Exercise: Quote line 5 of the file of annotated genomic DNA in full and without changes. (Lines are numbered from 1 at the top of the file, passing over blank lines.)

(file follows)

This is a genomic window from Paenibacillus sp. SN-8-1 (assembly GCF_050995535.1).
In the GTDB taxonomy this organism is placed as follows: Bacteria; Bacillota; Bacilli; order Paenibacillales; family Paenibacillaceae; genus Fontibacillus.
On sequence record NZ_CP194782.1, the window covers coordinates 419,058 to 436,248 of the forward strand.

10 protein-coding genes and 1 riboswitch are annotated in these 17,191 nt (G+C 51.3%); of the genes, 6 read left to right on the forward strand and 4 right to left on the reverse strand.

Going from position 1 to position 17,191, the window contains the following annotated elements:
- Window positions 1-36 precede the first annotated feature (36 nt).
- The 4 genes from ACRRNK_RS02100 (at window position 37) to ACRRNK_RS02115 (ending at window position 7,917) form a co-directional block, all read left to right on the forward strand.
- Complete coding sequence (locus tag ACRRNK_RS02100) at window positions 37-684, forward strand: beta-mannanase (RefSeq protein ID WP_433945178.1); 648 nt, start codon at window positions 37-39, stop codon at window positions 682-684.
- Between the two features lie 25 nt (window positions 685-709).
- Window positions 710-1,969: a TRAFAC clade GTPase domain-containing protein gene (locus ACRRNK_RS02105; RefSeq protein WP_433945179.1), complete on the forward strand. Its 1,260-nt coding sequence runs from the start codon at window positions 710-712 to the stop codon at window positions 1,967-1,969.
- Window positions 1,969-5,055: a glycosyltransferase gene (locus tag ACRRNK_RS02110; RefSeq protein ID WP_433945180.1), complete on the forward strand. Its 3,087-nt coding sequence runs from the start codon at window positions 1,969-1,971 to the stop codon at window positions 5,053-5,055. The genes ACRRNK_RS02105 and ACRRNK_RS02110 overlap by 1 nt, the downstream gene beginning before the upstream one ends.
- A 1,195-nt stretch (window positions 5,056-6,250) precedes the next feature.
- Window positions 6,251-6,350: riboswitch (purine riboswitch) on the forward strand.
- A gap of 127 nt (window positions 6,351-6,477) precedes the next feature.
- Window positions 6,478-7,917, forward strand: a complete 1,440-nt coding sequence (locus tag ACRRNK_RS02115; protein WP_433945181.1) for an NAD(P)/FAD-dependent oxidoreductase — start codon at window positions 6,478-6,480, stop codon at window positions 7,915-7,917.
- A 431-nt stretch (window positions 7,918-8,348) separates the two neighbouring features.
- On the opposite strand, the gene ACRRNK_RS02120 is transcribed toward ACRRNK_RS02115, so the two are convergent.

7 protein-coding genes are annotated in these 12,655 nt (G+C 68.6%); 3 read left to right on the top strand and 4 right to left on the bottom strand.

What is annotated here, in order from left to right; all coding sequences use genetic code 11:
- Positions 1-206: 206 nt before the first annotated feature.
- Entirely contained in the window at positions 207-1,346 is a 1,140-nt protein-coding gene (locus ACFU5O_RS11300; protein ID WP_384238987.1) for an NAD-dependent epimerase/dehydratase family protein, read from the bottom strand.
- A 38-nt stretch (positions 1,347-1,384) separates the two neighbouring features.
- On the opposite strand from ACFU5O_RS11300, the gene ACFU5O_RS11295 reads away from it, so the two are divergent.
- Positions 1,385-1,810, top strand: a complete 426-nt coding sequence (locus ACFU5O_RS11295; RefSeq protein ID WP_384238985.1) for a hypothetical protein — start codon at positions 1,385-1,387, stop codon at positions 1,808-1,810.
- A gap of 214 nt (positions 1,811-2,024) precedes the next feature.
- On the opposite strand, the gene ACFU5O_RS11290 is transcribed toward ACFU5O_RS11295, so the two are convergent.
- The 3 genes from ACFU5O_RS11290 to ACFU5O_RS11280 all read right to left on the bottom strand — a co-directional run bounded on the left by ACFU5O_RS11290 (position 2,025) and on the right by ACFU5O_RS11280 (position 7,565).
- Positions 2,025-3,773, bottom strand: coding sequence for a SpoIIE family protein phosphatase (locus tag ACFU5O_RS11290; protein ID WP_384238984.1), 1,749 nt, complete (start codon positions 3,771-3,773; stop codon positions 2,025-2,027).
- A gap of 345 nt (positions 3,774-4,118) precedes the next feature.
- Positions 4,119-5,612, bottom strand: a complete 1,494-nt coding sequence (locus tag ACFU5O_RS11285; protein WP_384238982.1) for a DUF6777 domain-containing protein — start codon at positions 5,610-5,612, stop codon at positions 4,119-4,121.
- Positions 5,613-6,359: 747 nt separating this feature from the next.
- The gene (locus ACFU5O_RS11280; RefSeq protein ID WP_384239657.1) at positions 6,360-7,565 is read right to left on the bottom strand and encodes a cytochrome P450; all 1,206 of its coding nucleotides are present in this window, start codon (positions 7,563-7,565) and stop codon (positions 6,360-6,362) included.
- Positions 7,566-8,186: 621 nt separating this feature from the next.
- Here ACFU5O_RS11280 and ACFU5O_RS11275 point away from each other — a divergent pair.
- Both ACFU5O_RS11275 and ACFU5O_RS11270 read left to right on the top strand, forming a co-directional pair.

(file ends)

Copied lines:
Going from position 1 to position 17,191, the window contains the following annotated elements: